Aurora Rising - Alastair Reynolds
Aurora Rising - Alastair Reynolds *****
There are various sides to Alastair Reynolds's work, although personally - with the exception of Pushing Ice - I've yet to find anything that measures up to his initial Revelation Space trilogy of novels (and even there I'm not quite as fond of Chasm City as the other two books). One interesting recent development however is his YA novel Revenger, which seems to be continuing in the forthcoming Revealer, but just as promising is the author's expansion of the Revelation Space universe in his Prefect Dreyfus Emergencies series.
Be warned however, this first book in what is now being extended as a series was originally published in 2008 as The Prefect. At the time, The Prefect didn't strike me as one of Alastair Reynolds's best books, but perhaps that was judging it by the expansive scale and rather more imaginative ideas of the other Revelation Space universe books. The Prefect is more in keeping with the pulp-SF origins of Reynolds's short-fiction and on a level of action and entertainment it was nonetheless a thrilling read. With a new book featuring Prefect Tom Dreyfus on the way in January 2018 - Elysium Fire - it's perhaps worth looking again at The Prefect, now renamed and repackaged as Aurora Rising.
There is at least a good underlying premise for a Prefect Dreyfus series. As the overarching series title 'A Prefect Drefus Emergency', there's something of a criminal investigation and crisis management role to Tom Drefus's position as a prefect for the Panoply law-enforcement agency. Not quite a police force, Panoply are responsible for ensuring that the automated democratic voting process for the hundred million citizens of the ten thousand habitats of the Glitter Band is maintained. The investigation in Aurora Rising starts out with what appears to be a fairly serious but isolated incident - the destruction of Ruskin-Sartorious, a small habitat resulting in the deaths of 960 individuals with Ultra involvement being most likely - but the case soon expands into something on another scale entirely.
On re-reading, Aurora Rising still seems very much a pulp SF book, but it's also perhaps a little more than that. On the one hand you have a habitat of Futurama-like disembodied heads in glass cases, an uprising of killer robots, a parasitic device attached to the neck of the supreme prefect Jane Aumonier that could kill her at any minute and a "psychopathic machine" known as the Clockmaker; there's espionage, sabotage and factional rivalry within Panoply and a global threat to the whole system from an ominous megalomaniacal agency known as Aurora; all of which presents plenty of scope for action and intrigue. On the other hand, Reynolds does indeed expand on some of the darker science-fiction themes that were developed in Revelation Space.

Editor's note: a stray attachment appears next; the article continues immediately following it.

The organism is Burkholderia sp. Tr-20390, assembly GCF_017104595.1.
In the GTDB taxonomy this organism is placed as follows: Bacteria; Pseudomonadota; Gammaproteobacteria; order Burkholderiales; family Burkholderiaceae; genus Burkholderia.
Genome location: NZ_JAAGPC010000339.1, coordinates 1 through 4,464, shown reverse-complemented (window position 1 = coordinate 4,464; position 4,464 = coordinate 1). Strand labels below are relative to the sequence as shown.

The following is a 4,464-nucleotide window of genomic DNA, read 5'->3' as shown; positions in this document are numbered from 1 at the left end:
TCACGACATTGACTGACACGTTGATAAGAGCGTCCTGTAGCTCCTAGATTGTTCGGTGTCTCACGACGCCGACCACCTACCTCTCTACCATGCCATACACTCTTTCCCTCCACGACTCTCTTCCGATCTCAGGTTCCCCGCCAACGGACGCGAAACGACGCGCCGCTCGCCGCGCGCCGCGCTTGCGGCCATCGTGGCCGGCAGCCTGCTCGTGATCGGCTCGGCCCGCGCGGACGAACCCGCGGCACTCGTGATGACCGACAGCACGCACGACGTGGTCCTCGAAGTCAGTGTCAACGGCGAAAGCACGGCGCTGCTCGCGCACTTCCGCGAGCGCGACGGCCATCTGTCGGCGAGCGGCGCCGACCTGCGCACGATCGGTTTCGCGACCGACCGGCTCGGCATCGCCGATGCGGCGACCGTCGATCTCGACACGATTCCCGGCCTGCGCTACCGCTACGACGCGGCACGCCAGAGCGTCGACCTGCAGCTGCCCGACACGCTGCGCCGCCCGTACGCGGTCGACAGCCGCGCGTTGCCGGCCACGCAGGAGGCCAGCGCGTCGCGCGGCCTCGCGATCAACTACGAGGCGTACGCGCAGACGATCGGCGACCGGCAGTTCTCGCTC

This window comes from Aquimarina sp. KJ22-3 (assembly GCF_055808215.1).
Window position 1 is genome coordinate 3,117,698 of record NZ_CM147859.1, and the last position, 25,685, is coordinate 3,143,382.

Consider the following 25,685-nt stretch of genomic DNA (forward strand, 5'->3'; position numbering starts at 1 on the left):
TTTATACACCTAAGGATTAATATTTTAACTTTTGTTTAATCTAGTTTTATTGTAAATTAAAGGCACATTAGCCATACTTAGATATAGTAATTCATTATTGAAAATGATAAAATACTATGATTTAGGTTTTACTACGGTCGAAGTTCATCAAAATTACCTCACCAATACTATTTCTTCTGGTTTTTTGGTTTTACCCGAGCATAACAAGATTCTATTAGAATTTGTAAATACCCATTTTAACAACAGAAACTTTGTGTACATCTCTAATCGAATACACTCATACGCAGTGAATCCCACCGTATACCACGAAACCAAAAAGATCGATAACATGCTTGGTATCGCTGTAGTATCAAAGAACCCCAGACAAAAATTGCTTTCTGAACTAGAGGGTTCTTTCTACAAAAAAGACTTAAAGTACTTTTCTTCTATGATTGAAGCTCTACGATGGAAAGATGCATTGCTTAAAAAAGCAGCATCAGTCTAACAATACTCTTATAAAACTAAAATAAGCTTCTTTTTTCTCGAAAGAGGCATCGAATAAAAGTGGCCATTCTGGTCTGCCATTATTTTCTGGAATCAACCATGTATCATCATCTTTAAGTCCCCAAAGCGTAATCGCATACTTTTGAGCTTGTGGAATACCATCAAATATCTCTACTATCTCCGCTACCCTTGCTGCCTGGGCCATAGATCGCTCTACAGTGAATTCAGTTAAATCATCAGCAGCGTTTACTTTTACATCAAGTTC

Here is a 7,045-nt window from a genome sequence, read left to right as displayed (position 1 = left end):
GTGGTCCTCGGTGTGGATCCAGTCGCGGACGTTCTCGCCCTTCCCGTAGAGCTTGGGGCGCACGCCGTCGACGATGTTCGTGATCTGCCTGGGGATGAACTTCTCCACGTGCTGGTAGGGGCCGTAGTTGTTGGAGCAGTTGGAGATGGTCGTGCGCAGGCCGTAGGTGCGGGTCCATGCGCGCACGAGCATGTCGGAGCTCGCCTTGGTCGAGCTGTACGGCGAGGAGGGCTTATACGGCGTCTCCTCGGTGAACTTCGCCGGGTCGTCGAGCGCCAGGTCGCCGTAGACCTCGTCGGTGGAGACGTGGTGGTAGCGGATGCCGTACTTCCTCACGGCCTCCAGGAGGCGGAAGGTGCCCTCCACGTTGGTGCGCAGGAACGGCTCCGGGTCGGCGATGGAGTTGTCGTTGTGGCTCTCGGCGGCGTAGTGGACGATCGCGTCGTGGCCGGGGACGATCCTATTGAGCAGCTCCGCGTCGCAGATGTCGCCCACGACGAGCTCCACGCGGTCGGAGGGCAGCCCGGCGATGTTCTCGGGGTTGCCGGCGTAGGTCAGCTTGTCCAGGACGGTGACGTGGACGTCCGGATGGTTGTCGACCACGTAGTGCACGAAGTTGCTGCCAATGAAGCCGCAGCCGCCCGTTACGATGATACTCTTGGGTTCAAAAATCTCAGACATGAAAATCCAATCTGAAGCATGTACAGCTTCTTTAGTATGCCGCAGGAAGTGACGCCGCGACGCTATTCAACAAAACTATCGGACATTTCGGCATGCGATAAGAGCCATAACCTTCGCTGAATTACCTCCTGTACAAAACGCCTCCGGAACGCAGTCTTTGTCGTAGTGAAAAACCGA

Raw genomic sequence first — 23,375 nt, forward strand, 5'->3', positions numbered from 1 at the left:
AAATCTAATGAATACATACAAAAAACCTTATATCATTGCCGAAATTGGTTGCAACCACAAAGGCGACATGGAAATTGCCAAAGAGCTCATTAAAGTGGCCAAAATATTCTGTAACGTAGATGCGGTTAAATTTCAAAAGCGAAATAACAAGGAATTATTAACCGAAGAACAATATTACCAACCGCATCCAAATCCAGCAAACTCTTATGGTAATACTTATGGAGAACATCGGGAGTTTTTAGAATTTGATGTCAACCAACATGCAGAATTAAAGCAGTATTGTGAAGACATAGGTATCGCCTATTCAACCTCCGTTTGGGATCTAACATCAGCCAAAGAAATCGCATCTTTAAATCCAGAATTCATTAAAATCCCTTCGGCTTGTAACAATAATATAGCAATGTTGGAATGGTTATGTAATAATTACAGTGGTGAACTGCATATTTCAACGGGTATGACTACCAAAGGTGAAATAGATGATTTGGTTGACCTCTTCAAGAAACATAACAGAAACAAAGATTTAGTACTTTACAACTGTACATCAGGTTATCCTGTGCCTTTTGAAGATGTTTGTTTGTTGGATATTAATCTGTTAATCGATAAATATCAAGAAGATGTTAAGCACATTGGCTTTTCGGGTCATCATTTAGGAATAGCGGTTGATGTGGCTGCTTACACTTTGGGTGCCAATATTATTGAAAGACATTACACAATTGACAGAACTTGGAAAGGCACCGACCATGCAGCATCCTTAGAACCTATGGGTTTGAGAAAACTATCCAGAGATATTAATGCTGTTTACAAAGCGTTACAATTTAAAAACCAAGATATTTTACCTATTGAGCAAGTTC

The fate of Philip Lascaille and his encounter with the Shrouders remains an enigma, but it ties in nicely with the activities of the House of Sylveste in their attempts to go beyond the beta-level uploads of personalities to create almost god-like and effectively eternal alpha-level consciousness. Reynolds also comes up with a good overview of how individual habitats function in relation to citizen votes and law and order, and tries to look at how such matters can be resolved when irregularities creep into the system, or indeed when there is an attempt to usurp or corrupt it. All this now seems a little bit premonitory in the light of the US elections and rumours of Russian influence.
What however proves to be the strength of Aurora Rising, and is clearly behind the idea to expand further, is the figure of prefect Tom Dreyfus. He's a no-nonsense character, methodical, officious to a certain degree as a stickler for rules and protocol, but that's because if you can't believe in the integrity of the system then you have nothing. His protege Thalia Ng is very much of the same mindset. What is interesting in Aurora Rising is that these rules are tested to the limit and it becomes clear that there needs to be some flexibility to be able to adapt to extraordinary circumstances. The pulp SF side of the novel ensures that there are plenty of extraordinary circumstances in Aurora Rising, and Reynolds finds a terrific balance between ideas and action that makes this first Inspector Dreyfus outing very entertaining indeed.
Aurora Rising should stand alone to read even if you aren't familiar with the Revelation Space series (it's a long time since I read it), and it's worth re-reading again, even if you just go back and re-read The Prefect. It will be interesting to see where the author takes these ideas in Elysium Fire, but certainly further exploration of the Glitter Band (and beyond) is a very welcome development for anyone who considers the Revelation Space universe to be one of the most interesting science-fiction creations of our times.
Aurora Rising (formerly published as The Prefect) by Alastair Reynolds is published by Gollancz.